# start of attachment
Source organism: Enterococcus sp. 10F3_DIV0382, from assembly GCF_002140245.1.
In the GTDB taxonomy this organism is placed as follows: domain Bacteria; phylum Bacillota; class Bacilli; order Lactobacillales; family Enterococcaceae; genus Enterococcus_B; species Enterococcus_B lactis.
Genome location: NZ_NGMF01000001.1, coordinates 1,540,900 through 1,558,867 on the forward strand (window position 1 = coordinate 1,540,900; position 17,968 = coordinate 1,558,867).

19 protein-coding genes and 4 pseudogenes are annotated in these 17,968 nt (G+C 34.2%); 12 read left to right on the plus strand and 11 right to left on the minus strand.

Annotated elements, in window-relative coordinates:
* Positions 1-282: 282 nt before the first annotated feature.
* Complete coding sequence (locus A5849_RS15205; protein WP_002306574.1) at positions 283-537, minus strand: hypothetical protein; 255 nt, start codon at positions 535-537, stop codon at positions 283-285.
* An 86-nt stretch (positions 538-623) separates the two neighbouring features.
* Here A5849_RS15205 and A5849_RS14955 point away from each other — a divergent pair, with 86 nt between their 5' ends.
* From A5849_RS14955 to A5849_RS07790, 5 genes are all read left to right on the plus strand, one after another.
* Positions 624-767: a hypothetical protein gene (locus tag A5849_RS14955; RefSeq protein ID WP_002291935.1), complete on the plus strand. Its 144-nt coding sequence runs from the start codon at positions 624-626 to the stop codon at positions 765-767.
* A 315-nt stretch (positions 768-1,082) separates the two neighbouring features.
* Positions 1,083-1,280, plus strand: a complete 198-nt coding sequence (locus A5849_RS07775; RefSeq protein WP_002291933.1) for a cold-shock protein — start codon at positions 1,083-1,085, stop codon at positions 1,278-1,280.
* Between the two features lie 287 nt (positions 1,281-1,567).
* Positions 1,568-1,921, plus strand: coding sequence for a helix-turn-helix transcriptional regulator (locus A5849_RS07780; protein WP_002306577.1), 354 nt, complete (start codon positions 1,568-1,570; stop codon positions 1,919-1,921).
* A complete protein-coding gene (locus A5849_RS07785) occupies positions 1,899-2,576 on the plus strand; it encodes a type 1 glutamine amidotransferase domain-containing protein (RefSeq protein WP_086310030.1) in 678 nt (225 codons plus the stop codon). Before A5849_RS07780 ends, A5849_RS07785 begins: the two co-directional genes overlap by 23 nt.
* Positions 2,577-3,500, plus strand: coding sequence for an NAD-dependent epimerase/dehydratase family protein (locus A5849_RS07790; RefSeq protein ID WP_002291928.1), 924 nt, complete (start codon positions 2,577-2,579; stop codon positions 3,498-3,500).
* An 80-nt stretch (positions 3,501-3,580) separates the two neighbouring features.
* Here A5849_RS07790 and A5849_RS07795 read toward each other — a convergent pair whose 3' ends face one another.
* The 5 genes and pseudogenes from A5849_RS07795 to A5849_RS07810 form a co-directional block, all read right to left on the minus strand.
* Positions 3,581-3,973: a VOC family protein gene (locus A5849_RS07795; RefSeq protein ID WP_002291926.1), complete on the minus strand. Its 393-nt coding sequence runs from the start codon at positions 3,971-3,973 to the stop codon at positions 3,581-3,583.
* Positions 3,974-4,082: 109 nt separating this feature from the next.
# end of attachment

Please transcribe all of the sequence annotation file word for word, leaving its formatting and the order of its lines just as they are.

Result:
Source organism: Enterococcus sp. 10F3_DIV0382, from assembly GCF_002140245.1.
In the GTDB taxonomy this organism is placed as follows: domain Bacteria; phylum Bacillota; class Bacilli; order Lactobacillales; family Enterococcaceae; genus Enterococcus_B; species Enterococcus_B lactis.
Genome location: NZ_NGMF01000001.1, coordinates 1,540,900 through 1,558,867 on the forward strand (window position 1 = coordinate 1,540,900; position 17,968 = coordinate 1,558,867).

19 protein-coding genes and 4 pseudogenes are annotated in these 17,968 nt (G+C 34.2%); 12 read left to right on the plus strand and 11 right to left on the minus strand.

Annotated elements, in window-relative coordinates:
* Positions 1-282: 282 nt before the first annotated feature.
* Complete coding sequence (locus A5849_RS15205; protein WP_002306574.1) at positions 283-537, minus strand: hypothetical protein; 255 nt, start codon at positions 535-537, stop codon at positions 283-285.
* An 86-nt stretch (positions 538-623) separates the two neighbouring features.
* Here A5849_RS15205 and A5849_RS14955 point away from each other — a divergent pair, with 86 nt between their 5' ends.
* From A5849_RS14955 to A5849_RS07790, 5 genes are all read left to right on the plus strand, one after another.
* Positions 624-767: a hypothetical protein gene (locus tag A5849_RS14955; RefSeq protein ID WP_002291935.1), complete on the plus strand. Its 144-nt coding sequence runs from the start codon at positions 624-626 to the stop codon at positions 765-767.
* A 315-nt stretch (positions 768-1,082) separates the two neighbouring features.
* Positions 1,083-1,280, plus strand: a complete 198-nt coding sequence (locus A5849_RS07775; RefSeq protein WP_002291933.1) for a cold-shock protein — start codon at positions 1,083-1,085, stop codon at positions 1,278-1,280.
* Between the two features lie 287 nt (positions 1,281-1,567).
* Positions 1,568-1,921, plus strand: coding sequence for a helix-turn-helix transcriptional regulator (locus A5849_RS07780; protein WP_002306577.1), 354 nt, complete (start codon positions 1,568-1,570; stop codon positions 1,919-1,921).
* A complete protein-coding gene (locus A5849_RS07785) occupies positions 1,899-2,576 on the plus strand; it encodes a type 1 glutamine amidotransferase domain-containing protein (RefSeq protein WP_086310030.1) in 678 nt (225 codons plus the stop codon). Before A5849_RS07780 ends, A5849_RS07785 begins: the two co-directional genes overlap by 23 nt.
* Positions 2,577-3,500, plus strand: coding sequence for an NAD-dependent epimerase/dehydratase family protein (locus A5849_RS07790; RefSeq protein ID WP_002291928.1), 924 nt, complete (start codon positions 2,577-2,579; stop codon positions 3,498-3,500).
* An 80-nt stretch (positions 3,501-3,580) separates the two neighbouring features.
* Here A5849_RS07790 and A5849_RS07795 read toward each other — a convergent pair whose 3' ends face one another.
* The 5 genes and pseudogenes from A5849_RS07795 to A5849_RS07810 form a co-directional block, all read right to left on the minus strand.
* Positions 3,581-3,973: a VOC family protein gene (locus A5849_RS07795; RefSeq protein ID WP_002291926.1), complete on the minus strand. Its 393-nt coding sequence runs from the start codon at positions 3,971-3,973 to the stop codon at positions 3,581-3,583.
* Positions 3,974-4,082: 109 nt separating this feature from the next.